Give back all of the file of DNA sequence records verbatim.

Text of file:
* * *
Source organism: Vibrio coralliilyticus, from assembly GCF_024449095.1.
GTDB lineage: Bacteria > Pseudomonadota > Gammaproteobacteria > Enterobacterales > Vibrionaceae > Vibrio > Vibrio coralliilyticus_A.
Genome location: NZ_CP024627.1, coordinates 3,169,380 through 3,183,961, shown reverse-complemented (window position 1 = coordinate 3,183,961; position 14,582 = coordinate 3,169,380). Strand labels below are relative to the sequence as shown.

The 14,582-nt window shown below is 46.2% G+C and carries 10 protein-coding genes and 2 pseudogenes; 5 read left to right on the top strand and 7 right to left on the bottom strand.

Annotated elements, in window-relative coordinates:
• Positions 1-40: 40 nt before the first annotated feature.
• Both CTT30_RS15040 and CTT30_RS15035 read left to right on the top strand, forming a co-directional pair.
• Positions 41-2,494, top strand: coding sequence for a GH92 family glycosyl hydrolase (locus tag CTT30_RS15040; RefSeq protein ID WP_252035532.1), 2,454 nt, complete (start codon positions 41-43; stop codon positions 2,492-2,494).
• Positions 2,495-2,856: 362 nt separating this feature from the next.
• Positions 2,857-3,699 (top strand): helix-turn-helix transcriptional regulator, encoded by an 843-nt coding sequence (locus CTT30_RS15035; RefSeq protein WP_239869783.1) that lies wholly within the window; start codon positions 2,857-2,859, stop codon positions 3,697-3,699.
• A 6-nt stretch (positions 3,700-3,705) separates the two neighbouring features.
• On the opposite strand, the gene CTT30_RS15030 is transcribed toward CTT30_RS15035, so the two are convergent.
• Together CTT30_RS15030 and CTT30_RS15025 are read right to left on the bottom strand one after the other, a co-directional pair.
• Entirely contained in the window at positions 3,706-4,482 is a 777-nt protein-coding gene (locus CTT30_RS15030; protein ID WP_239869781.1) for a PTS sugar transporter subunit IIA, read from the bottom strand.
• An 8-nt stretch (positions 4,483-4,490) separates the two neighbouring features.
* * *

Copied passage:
Source organism: Vibrio coralliilyticus, from assembly GCF_024449095.1.
GTDB lineage: Bacteria > Pseudomonadota > Gammaproteobacteria > Enterobacterales > Vibrionaceae > Vibrio > Vibrio coralliilyticus_A.
Genome location: NZ_CP024627.1, coordinates 3,169,380 through 3,183,961, shown reverse-complemented (window position 1 = coordinate 3,183,961; position 14,582 = coordinate 3,169,380). Strand labels below are relative to the sequence as shown.

The 14,582-nt window shown below is 46.2% G+C and carries 10 protein-coding genes and 2 pseudogenes; 5 read left to right on the top strand and 7 right to left on the bottom strand.

Annotated elements, in window-relative coordinates:
• Positions 1-40: 40 nt before the first annotated feature.
• Both CTT30_RS15040 and CTT30_RS15035 read left to right on the top strand, forming a co-directional pair.
• Positions 41-2,494, top strand: coding sequence for a GH92 family glycosyl hydrolase (locus tag CTT30_RS15040; RefSeq protein ID WP_252035532.1), 2,454 nt, complete (start codon positions 41-43; stop codon positions 2,492-2,494).
• Positions 2,495-2,856: 362 nt separating this feature from the next.
• Positions 2,857-3,699 (top strand): helix-turn-helix transcriptional regulator, encoded by an 843-nt coding sequence (locus CTT30_RS15035; RefSeq protein WP_239869783.1) that lies wholly within the window; start codon positions 2,857-2,859, stop codon positions 3,697-3,699.
• A 6-nt stretch (positions 3,700-3,705) separates the two neighbouring features.
• On the opposite strand, the gene CTT30_RS15030 is transcribed toward CTT30_RS15035, so the two are convergent.
• Together CTT30_RS15030 and CTT30_RS15025 are read right to left on the bottom strand one after the other, a co-directional pair.
• Entirely contained in the window at positions 3,706-4,482 is a 777-nt protein-coding gene (locus CTT30_RS15030; protein ID WP_239869781.1) for a PTS sugar transporter subunit IIA, read from the bottom strand.
• An 8-nt stretch (positions 4,483-4,490) separates the two neighbouring features.